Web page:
Curry Guru

Any recipe that calls for curry is a champion in my book. Whether the curry be of the red, yellow and green paste sort, the golden saffron colored powder that every cook should keep stocked in their spice rack or the smorgasbord of different types indigenous to numerous countries around the world. Heat levels aside they are all spectacular. I do not favor one over the other.

When dining at Thai restaurants, I alway order Massaman curry with fish or chicken. I love the addition of potatoes and roasted peanuts. Partner-in-crime is a stickler for the Pad Thai. Of course. When visiting Indian establishments, I opt for Vindaloo. Usually with lamb. Let's add some bottomless baskets of garlicky Naan bread too please. I wish such a thing existed. At our Vietnamese haunt, the wonderful woman who knows what we likes (translation, we rarely order from the menu) prepares us a curry that includes chicken, sweet potato, coconut milk and other goodies. It comes served with rice or vermicelli noodles, which one uses to soak up the rich and delicious broth. 

When visiting Amsterdam once (it is so close by train to my German city that we were there regularly), a friend from Jakarta insisted I visit her favorite Indonesian spot in the city. I refuse to reveal how many beers I drank over the course of that lunch. My mouth caught fire from the get go. We are talking borderline nuclear. It is a marvel that I didn't go blind. Heat aside, it was one of the most wonderful and memorable meals I enjoyed during my time overseas. Lest I not forget the incredible Indian curries I ate many a times in London. The best of the best. My beloved South African dish Bobotie calls for curry. In short, all variations of the spice make for some of the most unforgettable meals.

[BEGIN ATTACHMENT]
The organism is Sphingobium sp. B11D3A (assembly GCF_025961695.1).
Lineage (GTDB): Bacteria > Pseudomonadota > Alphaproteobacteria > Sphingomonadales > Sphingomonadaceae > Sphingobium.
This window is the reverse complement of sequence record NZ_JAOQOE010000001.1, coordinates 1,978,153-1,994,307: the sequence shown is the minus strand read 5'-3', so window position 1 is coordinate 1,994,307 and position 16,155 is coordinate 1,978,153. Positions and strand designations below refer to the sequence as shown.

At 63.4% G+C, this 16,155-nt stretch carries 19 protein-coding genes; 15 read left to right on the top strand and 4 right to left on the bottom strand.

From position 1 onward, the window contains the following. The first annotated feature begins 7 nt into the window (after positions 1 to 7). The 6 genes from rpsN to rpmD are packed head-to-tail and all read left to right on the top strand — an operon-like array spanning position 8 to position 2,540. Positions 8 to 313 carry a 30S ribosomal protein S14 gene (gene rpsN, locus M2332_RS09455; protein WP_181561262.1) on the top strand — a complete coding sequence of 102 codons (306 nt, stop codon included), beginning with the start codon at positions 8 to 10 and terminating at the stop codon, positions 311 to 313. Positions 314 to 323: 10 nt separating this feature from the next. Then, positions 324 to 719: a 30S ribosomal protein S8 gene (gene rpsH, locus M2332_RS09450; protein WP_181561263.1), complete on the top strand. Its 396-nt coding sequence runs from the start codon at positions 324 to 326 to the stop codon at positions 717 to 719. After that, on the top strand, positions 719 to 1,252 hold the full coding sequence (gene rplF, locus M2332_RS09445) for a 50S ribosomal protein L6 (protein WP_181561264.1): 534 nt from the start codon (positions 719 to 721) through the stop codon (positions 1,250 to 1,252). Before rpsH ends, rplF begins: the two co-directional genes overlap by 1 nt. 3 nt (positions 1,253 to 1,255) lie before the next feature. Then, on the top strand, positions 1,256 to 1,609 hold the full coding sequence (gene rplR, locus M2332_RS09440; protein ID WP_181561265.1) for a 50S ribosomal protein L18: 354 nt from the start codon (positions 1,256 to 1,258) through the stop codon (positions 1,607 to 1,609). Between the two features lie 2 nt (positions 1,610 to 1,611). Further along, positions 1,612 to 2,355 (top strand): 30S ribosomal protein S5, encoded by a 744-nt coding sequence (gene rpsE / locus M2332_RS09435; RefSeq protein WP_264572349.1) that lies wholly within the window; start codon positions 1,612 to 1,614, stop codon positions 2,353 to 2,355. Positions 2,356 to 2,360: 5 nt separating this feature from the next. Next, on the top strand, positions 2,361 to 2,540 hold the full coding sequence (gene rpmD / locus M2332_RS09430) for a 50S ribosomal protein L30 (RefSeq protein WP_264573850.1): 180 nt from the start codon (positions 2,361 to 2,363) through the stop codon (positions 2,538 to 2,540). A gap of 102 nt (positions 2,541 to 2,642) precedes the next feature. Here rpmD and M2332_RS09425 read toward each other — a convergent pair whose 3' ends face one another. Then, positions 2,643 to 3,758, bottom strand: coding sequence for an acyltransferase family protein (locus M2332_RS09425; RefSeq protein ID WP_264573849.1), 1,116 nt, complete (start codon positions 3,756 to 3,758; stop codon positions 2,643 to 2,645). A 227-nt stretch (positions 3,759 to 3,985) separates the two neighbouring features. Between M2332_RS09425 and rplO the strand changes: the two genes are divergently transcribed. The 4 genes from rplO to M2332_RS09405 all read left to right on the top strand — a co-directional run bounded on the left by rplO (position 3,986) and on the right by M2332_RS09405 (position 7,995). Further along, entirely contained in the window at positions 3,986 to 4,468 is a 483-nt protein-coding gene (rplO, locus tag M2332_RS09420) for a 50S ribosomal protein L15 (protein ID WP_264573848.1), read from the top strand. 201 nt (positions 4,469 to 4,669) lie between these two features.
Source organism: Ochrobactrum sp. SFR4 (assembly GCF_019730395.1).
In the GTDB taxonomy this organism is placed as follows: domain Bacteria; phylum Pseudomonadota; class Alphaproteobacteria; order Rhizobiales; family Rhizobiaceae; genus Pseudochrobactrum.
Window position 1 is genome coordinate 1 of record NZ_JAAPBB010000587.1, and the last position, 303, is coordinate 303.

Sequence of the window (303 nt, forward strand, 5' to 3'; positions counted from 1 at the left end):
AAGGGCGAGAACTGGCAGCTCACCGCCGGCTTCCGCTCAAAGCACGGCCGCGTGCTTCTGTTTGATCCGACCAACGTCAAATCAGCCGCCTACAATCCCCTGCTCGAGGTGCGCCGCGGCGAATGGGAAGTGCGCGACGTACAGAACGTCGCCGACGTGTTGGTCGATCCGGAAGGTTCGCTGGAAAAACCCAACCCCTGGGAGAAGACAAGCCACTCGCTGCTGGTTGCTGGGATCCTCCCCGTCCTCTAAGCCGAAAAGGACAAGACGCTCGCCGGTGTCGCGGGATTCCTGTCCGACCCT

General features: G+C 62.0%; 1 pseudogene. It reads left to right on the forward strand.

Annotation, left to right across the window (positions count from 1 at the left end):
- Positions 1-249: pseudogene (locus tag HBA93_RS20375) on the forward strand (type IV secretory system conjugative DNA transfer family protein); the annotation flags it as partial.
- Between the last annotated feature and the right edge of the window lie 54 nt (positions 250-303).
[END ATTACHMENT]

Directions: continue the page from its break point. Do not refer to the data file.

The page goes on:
At home, you can pull together a curry dish one, two, three. If it is not a Monday night, you effectively need meat, tofu, fish or beans, coconut milk, curry powder or curry paste, red pepper flakes or chilies for a bit of kick, sugar for a hint of sweetness (this is optional), fish sauce because it adds depth and is frankly, the business. Oil of your preference in which to cook, maybe the zest of a lime, chopped ginger, onions, perhaps lemongrass, cilantro and some leafy greens.